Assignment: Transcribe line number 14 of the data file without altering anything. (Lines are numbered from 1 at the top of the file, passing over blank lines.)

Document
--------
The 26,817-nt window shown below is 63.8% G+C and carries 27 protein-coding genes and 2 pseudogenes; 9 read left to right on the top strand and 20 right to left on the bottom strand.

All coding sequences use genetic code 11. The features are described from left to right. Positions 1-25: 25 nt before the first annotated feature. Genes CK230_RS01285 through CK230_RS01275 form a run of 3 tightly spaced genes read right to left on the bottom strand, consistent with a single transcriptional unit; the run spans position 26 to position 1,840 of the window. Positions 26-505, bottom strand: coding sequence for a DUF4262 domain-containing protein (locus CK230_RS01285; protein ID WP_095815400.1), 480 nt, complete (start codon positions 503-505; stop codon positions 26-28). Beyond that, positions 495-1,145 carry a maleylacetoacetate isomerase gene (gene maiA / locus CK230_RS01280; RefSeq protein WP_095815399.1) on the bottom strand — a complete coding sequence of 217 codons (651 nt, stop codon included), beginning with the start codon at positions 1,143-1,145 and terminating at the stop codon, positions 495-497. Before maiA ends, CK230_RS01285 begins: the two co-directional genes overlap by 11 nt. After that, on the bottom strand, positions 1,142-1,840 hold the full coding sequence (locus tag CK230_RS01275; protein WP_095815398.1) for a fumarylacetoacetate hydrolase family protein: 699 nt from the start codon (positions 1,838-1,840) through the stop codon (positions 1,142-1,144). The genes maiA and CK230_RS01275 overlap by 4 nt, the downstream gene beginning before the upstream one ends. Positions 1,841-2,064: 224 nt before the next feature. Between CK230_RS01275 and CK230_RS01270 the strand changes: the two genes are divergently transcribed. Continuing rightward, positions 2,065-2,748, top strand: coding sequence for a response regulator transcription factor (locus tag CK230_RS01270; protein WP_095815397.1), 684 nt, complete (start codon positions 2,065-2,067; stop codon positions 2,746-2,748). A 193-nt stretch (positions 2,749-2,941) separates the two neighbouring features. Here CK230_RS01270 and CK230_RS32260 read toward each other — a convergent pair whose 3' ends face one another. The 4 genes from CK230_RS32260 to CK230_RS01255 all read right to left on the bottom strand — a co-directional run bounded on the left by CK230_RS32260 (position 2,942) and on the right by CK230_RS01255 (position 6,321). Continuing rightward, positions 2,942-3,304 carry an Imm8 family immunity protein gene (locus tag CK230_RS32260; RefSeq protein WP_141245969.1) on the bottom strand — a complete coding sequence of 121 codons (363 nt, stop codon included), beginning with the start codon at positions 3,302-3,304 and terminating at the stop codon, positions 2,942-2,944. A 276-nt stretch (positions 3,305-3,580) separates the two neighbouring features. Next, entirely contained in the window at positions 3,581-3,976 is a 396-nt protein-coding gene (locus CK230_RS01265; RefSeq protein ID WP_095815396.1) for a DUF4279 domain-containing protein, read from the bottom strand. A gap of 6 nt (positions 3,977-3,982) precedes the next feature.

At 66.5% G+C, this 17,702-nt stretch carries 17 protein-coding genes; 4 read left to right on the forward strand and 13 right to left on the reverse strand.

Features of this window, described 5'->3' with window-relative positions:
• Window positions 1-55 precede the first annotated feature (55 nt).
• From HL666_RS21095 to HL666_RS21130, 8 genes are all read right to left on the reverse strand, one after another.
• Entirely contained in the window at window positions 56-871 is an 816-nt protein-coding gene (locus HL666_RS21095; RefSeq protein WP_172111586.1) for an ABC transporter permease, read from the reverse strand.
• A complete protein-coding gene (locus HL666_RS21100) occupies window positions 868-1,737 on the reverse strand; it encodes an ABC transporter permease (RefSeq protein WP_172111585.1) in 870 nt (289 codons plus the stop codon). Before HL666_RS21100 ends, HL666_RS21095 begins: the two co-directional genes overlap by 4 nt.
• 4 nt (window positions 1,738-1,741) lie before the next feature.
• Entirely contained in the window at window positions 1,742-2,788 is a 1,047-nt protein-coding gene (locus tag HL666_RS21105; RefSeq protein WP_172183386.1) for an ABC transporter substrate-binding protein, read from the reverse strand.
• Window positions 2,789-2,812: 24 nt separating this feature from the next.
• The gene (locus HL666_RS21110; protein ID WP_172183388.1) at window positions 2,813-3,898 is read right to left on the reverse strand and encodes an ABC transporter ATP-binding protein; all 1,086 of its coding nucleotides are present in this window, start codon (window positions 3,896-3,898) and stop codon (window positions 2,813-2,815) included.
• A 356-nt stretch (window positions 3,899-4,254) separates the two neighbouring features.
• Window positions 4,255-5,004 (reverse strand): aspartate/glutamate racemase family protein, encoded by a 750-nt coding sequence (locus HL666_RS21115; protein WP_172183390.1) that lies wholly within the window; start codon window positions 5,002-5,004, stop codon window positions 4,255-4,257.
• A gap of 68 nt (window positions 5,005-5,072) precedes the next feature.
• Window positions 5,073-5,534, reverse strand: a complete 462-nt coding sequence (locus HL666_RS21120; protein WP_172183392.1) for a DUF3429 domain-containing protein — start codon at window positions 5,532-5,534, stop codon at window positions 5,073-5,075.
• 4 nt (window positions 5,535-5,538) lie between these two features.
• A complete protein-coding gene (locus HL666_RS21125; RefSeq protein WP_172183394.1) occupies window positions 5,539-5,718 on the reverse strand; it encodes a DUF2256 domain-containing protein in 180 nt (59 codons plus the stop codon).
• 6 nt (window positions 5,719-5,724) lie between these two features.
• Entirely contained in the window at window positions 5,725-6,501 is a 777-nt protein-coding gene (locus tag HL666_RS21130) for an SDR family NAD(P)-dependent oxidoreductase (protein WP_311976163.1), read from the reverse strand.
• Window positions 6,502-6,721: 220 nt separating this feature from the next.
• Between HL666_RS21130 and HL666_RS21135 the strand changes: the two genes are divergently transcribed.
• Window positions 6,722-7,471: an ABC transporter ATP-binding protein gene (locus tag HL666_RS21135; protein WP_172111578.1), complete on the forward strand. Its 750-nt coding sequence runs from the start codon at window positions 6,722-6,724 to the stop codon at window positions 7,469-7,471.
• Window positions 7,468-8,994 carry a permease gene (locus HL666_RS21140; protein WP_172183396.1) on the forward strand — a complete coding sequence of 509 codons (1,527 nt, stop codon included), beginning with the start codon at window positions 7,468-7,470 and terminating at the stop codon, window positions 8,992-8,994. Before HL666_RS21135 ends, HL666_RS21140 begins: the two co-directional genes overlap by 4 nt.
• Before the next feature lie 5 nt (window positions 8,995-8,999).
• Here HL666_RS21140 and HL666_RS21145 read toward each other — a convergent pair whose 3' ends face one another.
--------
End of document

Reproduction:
• Window positions 4,255-5,004 (reverse strand): aspartate/glutamate racemase family protein, encoded by a 750-nt coding sequence (locus HL666_RS21115; protein WP_172183390.1) that lies wholly within the window; start codon window positions 5,002-5,004, stop codon window positions 4,255-4,257.